I fear I am missing something, as clearly your solution worked, but I am ignorant of how you achieved it given clue 6. I also readily admit that it may have nothing to do with grammar, and I am simply monumentally missing the point. Any clarification to this effect would be appreciated.

Also, thanks for your explanation and for taking the time to answer.

zenobia43 01-24-2013 11:21 AM

I see clue 6 as a variant of clue 5 where there is a list of elements that aren't the same person.

In clue 6, there are three elements in three different categories, so that should produce 3 Xs.

Many of the new puzzles have clues of this form.

In my opinion, this puzzle is tough because it requires repeated application of the more advanced deductive reasoning techniques. I like the new puzzles added in mid-December because many of them look so utterly hopeless after the first pass through the clues and then finally yield.

Thanks for verifying the solution.

SprngHlJn 01-24-2013 07:48 PM

Boy, this one took me down the rabbit hole.

To be honest, clue 6 was the one clue I kept striking-through and then clearing, so I suppose my subconscious was quite upset with my lack of attention.

For me, the clue was "Neither a nor b is c," and, as I said, I read it as "c is not a, nor is it b." Logically, however, the original formulation would be expressed as c→(a∨b), or "if c, then not a or b." The relationship between a and b, from that clue alone, is not specified, other than their sharing a property, i.e., not being c (which actually makes them slightly more likely to be equal).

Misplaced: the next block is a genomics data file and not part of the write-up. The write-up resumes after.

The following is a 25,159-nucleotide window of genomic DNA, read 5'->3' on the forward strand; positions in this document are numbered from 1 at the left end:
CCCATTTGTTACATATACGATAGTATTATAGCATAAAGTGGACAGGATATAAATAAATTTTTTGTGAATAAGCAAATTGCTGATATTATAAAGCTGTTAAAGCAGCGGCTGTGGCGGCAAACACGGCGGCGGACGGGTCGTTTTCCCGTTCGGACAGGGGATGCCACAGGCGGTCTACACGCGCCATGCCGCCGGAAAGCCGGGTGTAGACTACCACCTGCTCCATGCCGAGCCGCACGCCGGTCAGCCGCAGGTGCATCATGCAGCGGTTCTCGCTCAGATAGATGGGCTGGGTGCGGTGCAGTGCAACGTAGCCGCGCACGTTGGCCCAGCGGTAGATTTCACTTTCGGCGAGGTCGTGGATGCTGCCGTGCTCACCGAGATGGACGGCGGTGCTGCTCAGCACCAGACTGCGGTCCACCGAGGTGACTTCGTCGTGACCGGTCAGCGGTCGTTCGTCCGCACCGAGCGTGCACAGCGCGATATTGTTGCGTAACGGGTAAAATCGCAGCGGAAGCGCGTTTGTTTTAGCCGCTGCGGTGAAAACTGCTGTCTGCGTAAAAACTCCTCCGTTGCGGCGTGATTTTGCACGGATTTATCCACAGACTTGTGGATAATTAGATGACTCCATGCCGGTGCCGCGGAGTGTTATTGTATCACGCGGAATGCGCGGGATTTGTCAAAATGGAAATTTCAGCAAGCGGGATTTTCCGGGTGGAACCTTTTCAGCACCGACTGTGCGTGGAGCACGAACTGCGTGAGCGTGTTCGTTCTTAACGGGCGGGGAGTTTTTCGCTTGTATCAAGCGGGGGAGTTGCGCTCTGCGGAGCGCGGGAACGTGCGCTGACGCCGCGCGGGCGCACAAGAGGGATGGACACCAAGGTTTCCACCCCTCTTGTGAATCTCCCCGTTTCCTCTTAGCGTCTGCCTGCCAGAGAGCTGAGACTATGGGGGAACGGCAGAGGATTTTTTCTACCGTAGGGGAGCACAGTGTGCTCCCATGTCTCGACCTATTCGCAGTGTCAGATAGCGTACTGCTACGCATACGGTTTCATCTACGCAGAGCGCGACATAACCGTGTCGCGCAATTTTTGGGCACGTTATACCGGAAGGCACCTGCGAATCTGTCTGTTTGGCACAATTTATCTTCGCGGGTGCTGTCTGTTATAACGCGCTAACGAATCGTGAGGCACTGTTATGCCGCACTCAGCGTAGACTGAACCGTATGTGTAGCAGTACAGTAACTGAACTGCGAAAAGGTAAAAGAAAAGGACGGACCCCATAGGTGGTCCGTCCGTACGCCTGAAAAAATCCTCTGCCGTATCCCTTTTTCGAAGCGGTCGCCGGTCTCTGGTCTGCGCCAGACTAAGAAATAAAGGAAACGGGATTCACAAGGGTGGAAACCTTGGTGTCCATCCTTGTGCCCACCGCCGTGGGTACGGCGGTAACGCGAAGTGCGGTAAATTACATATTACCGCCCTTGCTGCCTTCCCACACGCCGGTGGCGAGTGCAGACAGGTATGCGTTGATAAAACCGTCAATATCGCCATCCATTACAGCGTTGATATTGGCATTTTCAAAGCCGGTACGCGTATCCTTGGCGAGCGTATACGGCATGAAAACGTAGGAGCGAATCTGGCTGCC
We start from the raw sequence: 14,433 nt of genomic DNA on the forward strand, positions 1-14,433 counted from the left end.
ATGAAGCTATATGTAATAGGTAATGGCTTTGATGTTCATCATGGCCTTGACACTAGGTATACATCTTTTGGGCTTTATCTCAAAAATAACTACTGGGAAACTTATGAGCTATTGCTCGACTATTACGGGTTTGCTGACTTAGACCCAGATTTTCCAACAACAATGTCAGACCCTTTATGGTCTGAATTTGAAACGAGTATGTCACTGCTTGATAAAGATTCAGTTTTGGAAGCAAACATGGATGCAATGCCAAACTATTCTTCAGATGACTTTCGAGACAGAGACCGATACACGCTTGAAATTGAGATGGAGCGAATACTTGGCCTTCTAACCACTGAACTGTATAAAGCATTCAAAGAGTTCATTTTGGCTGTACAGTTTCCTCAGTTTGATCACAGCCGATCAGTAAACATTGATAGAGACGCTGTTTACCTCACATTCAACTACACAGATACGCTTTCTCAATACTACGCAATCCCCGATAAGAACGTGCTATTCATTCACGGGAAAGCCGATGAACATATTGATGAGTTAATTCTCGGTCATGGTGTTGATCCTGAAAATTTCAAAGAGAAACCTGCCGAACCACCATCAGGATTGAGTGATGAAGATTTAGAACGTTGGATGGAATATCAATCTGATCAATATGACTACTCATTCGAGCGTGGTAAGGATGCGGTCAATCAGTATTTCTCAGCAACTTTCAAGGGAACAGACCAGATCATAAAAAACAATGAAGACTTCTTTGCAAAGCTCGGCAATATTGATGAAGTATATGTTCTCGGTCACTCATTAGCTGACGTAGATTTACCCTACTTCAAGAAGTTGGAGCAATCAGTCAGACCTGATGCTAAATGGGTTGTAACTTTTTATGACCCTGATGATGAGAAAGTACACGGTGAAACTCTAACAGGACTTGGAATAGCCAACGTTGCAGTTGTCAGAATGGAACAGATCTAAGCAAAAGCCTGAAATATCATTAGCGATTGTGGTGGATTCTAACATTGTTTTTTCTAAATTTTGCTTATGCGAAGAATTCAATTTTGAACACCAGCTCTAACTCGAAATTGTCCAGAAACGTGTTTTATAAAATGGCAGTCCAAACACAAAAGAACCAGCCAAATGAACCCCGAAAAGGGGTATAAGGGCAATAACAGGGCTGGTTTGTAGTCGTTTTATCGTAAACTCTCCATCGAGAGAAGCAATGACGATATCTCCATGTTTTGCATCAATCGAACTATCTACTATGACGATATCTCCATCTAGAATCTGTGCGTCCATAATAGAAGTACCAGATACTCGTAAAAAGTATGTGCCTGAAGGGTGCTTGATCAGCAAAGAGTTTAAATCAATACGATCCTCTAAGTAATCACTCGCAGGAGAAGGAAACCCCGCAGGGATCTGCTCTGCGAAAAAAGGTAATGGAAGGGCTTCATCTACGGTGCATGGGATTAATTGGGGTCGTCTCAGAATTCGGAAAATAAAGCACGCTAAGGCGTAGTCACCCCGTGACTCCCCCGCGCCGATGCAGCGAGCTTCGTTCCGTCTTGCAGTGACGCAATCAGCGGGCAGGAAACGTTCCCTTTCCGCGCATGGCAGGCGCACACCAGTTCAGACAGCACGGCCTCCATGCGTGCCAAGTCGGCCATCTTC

But in looking at the grammar of the clue, at first there does seem to be a correlation. See this link for an interesting discussion of it at another puzzle site. As well, it sounds odd and redundant to include the subject twice if it is obviously the same, e.g., "Neither Wendy Watson nor Wendy Watson has blonde hair," though it is not grammatically incorrect. But if we're dealing with unknowns, as we are in these puzzles, it may not sound so odd. Imagine a reporter at the Daily Bugle is trying to figure out the identity of a certain webslinger. During the course of her investigation, she remarks "Neither the freelance photographer Peter Parker nor the amazing Spider-man reads Kierkegaard." If she were filling out a puzzle similar to ours, she could safely put an X in the Peter Parker/Kierkegaard intersection and in the Spider-man/Kierkegaard intersection. But to put an X in the Peter Parker/Spider-man intersection would make the puzzle unsolvable, as we all know Peter Parker is, in fact, the amazing Spider-man. Her original statement was correct (logically and grammatically), included the article "the" (a condition for contradiction stated in the other website) and expressed no clear redundancy, with both parts of the subject (Spider-man and Peter Parker) being identical.

However, as both you and the other website have noted, this does seem to be a necessary way to solve these puzzles, so I thank you again for pointing me in the right direction. Also, as my formal logic skills are in no way reliable, and my grammatical example included Spider-man, I may very well be missing something. Still, if I am right (and I am nowhere near confident enough to declare myself so), I hope this condition will be listed in the puzzle's rules.

If nothing else, I had a nice refresher in logical operators and I learned that in 'neither ... or' formulations, the verb tense agrees with the last of the list, the reason for which I now know.